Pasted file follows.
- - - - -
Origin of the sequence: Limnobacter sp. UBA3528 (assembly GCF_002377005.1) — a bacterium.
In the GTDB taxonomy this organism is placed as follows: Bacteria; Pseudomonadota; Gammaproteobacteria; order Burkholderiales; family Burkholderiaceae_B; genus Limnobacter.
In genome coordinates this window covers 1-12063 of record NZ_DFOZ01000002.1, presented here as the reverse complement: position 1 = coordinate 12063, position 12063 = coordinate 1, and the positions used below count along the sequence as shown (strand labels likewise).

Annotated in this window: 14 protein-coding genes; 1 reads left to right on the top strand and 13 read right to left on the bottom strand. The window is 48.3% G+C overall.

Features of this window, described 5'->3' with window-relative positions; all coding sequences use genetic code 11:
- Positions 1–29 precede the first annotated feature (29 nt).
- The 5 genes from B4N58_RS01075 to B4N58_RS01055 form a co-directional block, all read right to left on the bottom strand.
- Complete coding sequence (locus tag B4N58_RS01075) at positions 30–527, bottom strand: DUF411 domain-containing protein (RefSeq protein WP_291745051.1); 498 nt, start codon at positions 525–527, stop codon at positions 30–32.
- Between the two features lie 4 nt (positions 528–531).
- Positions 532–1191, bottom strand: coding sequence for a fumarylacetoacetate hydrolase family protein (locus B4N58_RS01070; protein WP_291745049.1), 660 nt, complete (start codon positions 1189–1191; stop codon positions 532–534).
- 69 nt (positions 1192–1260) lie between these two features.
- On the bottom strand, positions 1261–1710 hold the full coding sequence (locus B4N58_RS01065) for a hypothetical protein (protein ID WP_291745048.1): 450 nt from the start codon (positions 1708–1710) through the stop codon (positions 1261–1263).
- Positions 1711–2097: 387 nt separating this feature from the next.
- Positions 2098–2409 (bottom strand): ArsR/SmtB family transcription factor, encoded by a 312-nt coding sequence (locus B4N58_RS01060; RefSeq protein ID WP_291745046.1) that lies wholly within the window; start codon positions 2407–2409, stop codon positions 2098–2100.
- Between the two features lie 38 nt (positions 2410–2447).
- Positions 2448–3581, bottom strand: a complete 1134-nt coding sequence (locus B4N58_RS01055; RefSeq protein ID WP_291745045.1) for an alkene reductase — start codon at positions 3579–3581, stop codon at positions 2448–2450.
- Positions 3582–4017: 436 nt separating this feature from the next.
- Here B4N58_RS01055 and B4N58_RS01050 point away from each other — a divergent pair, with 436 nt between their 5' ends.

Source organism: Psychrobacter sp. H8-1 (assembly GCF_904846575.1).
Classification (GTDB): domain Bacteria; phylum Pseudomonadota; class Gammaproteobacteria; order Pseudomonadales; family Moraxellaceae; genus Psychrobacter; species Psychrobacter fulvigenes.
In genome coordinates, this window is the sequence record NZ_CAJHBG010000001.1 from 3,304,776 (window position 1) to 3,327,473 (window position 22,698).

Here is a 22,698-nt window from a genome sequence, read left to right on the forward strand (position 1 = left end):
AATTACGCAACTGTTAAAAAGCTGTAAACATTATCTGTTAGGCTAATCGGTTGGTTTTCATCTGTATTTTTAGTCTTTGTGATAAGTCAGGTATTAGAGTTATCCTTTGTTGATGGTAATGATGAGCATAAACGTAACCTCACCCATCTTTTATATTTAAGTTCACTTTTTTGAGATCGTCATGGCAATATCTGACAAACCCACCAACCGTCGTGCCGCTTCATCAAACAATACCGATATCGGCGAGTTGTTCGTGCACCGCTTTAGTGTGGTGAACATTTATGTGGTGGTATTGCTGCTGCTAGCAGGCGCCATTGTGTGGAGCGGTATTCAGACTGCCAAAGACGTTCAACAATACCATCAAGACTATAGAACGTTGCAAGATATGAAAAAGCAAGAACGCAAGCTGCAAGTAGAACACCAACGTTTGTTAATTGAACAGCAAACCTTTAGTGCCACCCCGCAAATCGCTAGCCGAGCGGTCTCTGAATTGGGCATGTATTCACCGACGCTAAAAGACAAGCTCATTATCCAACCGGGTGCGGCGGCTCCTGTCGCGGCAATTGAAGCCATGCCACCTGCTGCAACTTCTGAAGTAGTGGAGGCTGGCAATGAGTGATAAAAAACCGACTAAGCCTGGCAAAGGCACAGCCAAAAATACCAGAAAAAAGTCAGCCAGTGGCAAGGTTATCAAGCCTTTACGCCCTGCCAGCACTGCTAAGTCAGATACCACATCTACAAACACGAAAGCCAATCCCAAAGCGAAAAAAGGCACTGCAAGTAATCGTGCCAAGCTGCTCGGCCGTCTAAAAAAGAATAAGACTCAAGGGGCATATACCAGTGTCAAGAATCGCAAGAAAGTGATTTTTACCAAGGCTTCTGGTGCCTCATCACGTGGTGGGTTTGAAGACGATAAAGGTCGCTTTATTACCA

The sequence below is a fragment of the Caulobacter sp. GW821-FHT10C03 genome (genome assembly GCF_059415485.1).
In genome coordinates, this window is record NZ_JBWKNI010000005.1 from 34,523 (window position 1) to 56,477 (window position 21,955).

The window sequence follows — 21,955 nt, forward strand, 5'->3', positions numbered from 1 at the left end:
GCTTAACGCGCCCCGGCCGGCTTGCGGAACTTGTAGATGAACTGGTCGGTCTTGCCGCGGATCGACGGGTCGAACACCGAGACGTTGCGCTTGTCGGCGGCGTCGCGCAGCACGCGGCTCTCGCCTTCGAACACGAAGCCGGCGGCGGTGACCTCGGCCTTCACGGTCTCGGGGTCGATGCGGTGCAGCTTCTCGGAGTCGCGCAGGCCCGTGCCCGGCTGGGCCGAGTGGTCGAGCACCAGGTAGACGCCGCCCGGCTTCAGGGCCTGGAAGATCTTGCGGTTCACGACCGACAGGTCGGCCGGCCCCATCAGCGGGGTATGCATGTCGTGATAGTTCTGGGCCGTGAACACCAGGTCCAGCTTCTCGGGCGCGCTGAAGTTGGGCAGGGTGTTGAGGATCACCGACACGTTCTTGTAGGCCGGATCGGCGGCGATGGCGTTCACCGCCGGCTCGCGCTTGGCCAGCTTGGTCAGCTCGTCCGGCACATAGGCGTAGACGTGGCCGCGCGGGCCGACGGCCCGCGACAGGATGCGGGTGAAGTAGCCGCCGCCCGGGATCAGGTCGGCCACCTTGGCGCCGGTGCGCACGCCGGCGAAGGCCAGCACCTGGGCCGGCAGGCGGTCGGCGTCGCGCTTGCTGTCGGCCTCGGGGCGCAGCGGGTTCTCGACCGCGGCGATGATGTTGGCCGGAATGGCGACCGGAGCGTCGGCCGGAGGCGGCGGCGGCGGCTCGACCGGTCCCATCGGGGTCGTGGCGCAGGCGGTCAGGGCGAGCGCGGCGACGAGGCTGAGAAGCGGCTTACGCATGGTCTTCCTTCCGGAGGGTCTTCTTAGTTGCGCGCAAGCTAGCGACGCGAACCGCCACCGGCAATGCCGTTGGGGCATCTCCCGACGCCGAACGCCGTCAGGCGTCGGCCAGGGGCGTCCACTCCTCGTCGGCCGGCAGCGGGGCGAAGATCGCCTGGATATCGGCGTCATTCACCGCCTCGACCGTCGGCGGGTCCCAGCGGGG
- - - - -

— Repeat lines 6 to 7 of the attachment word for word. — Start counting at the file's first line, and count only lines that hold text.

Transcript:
- Positions 1–29 precede the first annotated feature (29 nt).
- The 5 genes from B4N58_RS01075 to B4N58_RS01055 form a co-directional block, all read right to left on the bottom strand.